The head rose from her chair and fixed both boys with the full force of her X-ray vision. Then she waited while the big clock ticked away the silence (and lunchtime) like the metronome of truth.
Let them squirm for a while, it's what they deserve.
When, finally, she spoke, it was in a voice so latently wrathful, so witheringly disdainful, so coldly disappointed, so vintage Margaret Thatcher teaching her Cabinet the error of their ways, that they could not help but sob quietly to themselves.
A few streaky tears would at least go some way towards helping them realise the enormity of their crime. Oh yes, it would be a quiet day in the dining room before they ever contemplated locking someone in a stock cupboard again. Especially when that someone happens to be their teacher.
It's no fun being locked up in a confined space, particularly when you are borderline claustrophobic on account of a childhood experience at a fancy dress party. (Be warned: if you are ever tempted to wear an all-in-one Dalek outfit constructed by your dad, think again. Or at least ensure it is adequately ventilated and easy to escape from.)
Claustrophobia is more common than you would think. It is an anxiety disorder suffered by about 10 per cent of the population. This means that there is a large number of teachers out there who can imagine exactly what it must feel like to be locked in a stock cupboard: that sudden sense of suffocation, that feeling of being unable to escape confinement, of being trapped with the ghosts of 1,000 dead worksheets, faded lesson plans and teachers' toolkits still shrouded in cellophane.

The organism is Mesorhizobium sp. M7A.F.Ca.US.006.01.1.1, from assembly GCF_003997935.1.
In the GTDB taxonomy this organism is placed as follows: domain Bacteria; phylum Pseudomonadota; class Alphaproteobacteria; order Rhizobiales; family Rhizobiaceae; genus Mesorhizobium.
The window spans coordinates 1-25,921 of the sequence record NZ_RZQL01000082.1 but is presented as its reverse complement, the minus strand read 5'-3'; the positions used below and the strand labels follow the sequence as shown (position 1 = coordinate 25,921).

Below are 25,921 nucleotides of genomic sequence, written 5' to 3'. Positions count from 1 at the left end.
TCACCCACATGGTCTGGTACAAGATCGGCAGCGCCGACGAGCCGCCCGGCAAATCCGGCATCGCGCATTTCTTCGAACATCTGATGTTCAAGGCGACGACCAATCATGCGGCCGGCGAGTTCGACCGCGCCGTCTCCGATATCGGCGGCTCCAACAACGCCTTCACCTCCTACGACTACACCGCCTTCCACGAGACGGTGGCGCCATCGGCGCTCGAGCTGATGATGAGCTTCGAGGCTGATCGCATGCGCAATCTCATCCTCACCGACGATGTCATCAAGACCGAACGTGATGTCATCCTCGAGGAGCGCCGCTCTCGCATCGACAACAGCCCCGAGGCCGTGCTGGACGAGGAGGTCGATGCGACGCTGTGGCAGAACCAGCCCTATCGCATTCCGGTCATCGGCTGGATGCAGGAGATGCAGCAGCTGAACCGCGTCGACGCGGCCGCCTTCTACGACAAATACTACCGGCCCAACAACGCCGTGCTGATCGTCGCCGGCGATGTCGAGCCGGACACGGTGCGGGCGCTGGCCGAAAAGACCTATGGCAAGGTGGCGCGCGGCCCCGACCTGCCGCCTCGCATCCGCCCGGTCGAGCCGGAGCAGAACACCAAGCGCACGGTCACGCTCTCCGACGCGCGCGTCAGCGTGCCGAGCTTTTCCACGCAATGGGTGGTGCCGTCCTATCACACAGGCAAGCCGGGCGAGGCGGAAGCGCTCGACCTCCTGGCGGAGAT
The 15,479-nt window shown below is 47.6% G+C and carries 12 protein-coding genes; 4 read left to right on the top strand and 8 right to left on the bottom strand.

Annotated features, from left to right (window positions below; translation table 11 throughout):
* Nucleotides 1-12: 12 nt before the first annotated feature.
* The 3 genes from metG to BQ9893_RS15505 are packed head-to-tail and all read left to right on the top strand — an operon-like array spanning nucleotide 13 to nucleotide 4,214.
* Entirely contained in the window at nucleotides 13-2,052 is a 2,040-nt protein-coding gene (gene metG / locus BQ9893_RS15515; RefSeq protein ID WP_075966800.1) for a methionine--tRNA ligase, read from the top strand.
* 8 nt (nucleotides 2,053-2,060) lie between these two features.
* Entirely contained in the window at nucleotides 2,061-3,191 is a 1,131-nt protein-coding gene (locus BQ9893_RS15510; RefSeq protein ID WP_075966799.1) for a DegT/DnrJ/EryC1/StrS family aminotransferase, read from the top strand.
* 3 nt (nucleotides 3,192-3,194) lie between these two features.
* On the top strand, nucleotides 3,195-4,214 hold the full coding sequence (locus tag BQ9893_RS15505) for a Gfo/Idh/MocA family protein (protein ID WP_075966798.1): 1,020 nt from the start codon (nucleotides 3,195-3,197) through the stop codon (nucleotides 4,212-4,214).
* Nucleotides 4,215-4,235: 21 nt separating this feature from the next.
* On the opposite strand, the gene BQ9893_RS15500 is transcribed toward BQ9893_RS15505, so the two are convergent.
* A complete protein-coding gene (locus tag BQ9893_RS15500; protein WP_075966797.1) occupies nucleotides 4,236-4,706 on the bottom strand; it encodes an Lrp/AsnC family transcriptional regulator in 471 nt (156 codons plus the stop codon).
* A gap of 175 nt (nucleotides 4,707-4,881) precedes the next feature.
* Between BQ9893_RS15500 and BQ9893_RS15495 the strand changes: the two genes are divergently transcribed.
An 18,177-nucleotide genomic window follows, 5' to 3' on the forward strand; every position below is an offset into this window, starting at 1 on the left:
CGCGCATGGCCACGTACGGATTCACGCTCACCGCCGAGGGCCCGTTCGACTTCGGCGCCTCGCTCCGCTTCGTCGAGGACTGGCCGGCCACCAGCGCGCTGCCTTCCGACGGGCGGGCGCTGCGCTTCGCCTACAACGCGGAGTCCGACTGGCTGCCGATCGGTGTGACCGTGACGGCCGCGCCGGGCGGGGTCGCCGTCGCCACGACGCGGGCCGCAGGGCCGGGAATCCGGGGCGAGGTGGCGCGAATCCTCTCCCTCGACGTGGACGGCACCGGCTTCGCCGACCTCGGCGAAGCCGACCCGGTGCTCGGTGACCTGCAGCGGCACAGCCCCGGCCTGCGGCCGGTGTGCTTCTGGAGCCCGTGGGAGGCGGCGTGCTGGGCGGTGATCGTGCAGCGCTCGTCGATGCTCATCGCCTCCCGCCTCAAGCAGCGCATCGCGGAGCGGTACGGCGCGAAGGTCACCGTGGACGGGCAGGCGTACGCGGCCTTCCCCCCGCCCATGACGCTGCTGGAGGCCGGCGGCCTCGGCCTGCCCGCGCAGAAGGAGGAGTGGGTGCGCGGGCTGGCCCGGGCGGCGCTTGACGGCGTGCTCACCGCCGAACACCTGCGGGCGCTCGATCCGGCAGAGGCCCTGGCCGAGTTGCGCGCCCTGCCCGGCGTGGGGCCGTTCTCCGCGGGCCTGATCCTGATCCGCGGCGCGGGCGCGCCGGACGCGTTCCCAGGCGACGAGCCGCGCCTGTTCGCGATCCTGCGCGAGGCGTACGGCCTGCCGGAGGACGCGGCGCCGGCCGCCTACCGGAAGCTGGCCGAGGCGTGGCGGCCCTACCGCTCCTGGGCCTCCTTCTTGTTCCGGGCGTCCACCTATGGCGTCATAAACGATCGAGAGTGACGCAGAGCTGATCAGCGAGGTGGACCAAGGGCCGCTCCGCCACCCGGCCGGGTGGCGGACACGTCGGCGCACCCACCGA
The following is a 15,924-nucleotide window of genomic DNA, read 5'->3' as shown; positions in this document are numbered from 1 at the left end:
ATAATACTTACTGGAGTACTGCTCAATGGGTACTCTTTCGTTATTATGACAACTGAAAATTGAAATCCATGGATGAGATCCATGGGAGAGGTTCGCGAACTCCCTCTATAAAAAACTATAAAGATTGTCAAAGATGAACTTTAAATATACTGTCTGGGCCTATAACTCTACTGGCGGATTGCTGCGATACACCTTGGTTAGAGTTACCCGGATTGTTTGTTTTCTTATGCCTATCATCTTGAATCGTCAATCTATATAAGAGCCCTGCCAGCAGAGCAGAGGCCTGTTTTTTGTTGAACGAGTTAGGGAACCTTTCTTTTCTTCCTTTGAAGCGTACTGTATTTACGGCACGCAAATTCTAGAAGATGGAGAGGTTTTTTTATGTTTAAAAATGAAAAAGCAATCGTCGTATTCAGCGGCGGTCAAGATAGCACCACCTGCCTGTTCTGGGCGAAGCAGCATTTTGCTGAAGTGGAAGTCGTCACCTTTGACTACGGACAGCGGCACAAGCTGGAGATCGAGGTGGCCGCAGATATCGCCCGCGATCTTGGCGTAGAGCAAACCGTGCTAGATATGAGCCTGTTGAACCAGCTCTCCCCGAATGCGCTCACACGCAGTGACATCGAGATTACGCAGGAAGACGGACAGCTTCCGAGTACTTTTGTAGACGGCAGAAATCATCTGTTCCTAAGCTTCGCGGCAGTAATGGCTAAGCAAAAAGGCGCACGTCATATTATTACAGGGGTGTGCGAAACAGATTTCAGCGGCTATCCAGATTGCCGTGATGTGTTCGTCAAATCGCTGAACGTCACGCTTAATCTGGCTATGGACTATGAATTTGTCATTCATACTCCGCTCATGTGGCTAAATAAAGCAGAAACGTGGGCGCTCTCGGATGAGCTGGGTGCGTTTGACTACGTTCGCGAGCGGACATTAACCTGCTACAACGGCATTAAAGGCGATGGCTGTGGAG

A programme of desensitisation is the recommended cure for most phobias, but this was the cold-turkey version. For 15 minutes, the pitiful sounds made by a grown teacher yelling, pleading and crying like a baby went ignored. The claim is that no one heard. But really, in a busy school like ours? Rather unlikely, I would have thought.
"Now, while you're here," says the head to the teacher, after the boys have mumbled their apologies and shuffled away, "I want to talk to you about something else." She closes the door with a firm click, resumes her seat and eyes the abused member of staff.
Sometimes teachers need to squirm for a while; it's what they deserve.
When, finally, she speaks, it is in a voice so calmly reasonable, so gently reassuring, so benignly amicable, so David Cameron with an arm around Nick Clegg, that the sense of fear becomes almost palpable.
"It's about the fact that you still haven't updated your long, medium and short-term planning files; implemented the new marking scheme; uploaded your half-term assessments; improved your classroom environment; made sure your working walls are up to date; up-skilled yourself with the latest interactive whiteboard technology; organised your continuing professional development folder; implemented the latest policy changes; attended several after-school training events ... Where are you going now? ... Come back immediately! ... What do mean, you're going to lock yourself in the stock cupboard?"
Steve Eddison is a KS2 teacher at Arbourthorne Community Primary School in Sheffield.